One Way Ticket: A Melbourne Local
If Sydney had a bohemian, eccentric, weird sister, it would be Melbourne. The city is a notorious hub for cool culture, a destination rich with creative energy that excites the masses. What some argue Melbourne lacks in landscape, it makes up for in just about everything else: fashion, music, street art, coffee, better coffee, homegrown boutiques, hidden laneways and bustling street-side cafes. Here in Melbourne, down a random alley covered in graffiti and up and up flights of stairs is a rooftop bar covered in astroturf and multicolored umbrellas. The beats are funky and accents are spoken from around the globe. Down and down those stairs, around the corner and through a secret garden is a discreet drinking caveat you’d only find by accident. The one-time pop-up bars are so trendy and cool they become as permanent as the paint-splattered walls. These are the typical things that give Melbourne its appeal, and for a self- diagnosed, semi-jaded traveler, it makes it the ideal city to root in.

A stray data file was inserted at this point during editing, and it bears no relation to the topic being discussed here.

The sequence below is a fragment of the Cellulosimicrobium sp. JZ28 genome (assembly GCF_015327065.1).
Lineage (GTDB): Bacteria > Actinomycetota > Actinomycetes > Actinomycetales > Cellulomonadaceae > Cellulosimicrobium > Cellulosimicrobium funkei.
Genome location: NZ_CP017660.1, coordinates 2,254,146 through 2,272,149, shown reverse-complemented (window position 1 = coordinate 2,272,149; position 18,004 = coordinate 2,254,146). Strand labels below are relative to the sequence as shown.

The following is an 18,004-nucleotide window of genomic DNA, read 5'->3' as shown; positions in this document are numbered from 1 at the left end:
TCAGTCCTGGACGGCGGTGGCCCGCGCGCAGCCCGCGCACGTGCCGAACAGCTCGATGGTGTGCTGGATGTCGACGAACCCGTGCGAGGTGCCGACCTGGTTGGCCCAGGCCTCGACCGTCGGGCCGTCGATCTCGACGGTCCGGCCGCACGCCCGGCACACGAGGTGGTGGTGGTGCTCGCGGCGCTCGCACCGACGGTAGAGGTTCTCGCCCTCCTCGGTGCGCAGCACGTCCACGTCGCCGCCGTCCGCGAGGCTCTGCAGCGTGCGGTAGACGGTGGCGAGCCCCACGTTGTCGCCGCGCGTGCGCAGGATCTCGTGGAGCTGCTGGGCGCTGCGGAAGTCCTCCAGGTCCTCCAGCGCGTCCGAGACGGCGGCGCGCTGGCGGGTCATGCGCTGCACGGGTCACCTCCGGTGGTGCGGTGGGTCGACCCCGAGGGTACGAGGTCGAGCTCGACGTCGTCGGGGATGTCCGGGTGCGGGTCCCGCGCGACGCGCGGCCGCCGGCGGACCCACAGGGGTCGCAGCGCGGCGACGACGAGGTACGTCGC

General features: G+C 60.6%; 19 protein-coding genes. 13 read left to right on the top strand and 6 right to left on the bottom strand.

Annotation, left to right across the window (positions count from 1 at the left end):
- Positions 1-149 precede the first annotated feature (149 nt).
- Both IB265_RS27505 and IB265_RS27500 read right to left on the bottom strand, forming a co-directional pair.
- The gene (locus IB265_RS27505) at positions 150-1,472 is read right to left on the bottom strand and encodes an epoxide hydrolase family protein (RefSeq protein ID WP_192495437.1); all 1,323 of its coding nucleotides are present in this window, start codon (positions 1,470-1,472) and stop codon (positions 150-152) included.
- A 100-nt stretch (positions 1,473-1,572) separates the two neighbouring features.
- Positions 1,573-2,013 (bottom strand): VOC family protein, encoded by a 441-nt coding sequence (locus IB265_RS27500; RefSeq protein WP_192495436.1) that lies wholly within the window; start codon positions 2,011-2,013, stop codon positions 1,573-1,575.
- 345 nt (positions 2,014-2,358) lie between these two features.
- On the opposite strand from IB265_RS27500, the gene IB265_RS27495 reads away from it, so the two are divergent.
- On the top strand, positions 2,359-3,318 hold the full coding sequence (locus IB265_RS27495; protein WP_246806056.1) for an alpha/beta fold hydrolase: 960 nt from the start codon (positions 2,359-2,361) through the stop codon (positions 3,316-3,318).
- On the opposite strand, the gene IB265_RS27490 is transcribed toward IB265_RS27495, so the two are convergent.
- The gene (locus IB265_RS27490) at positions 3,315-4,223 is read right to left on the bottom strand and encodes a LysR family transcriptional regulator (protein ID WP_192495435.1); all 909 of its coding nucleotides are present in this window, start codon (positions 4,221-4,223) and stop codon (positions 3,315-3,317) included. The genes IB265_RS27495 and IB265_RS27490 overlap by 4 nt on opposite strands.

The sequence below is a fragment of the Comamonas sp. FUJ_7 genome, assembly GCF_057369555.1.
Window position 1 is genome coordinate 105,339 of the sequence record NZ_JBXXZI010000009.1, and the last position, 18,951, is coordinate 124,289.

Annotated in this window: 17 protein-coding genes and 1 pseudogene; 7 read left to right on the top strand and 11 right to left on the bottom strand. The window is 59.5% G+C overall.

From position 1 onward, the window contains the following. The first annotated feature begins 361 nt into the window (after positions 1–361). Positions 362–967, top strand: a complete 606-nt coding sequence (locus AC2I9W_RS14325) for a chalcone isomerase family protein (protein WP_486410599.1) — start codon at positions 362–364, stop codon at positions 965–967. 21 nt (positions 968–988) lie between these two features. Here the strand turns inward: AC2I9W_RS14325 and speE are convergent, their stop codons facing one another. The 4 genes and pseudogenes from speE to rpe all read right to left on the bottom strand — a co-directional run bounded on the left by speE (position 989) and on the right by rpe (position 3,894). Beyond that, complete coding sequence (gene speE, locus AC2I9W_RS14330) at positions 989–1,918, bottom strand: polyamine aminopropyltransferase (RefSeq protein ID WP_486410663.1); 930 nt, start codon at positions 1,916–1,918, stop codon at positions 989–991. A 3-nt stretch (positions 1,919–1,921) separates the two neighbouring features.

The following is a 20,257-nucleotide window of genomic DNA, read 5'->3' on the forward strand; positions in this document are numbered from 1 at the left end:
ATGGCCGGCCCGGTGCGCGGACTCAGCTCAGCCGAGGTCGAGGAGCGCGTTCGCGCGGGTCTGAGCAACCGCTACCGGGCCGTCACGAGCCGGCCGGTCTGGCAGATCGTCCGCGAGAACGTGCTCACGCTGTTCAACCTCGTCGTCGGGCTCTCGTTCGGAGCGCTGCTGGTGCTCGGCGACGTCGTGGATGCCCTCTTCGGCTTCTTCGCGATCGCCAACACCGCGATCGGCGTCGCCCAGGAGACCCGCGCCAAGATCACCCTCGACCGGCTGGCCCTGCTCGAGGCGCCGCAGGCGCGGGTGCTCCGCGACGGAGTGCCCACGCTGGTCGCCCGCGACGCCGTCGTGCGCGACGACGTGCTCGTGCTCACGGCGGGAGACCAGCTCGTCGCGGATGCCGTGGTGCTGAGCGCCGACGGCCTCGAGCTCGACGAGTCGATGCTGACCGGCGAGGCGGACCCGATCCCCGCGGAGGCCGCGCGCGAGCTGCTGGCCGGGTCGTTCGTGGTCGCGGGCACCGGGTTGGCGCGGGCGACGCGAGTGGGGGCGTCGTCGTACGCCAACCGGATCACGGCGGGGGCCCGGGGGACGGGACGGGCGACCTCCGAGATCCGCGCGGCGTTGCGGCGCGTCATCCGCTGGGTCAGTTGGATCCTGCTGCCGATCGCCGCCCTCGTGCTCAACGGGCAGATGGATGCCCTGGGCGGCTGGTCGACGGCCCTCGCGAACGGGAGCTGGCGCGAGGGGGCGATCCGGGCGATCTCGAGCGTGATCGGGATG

One year and three weeks have passed since my first intrepid departure from America. That’s 386 days with a backpack. My title as nomad, vagabond, on-the-roader feels the length of my entire lifetime. My previous self manifests itself only in memories. Time has a funny way of changing our perspectives – sometimes seducing once-open minds to become less eager and less curious. "To travel" has ceased to describe what it is that I do. The act of settling and unsettling, only to do it again in another city, another country, is simply living my life. A wise man once said that travel is most gratifying when the two become indistinguishable. What he failed to acknowledge is the underlying danger of indefinite travel – the possibility of becoming worn by experience. That is when our perceptions of something magnificent is subconsciously judged in comparison to everything magnificent we’ve already seen, and everything beautiful and inspiring in the world begins to blend together.
After that one-year anniversary, I yearned for a wake up that called for something beyond tourist maps or city guidebooks. I wanted to wake up and know a city effortlessly. In my search to maintain a subsequent level of thrill when travel stops being travel and becomes relative, Melbourne was the obvious answer. No copious amount of worldly experience could dull a place filled with such innovation and charm. So as snow begins to fall on the East Coast of America I’ll be hanging out under the Australian summer sun, sharing the cultural bliss of a city that gives New York a run for it’s money with all of our friends at Milk Studios.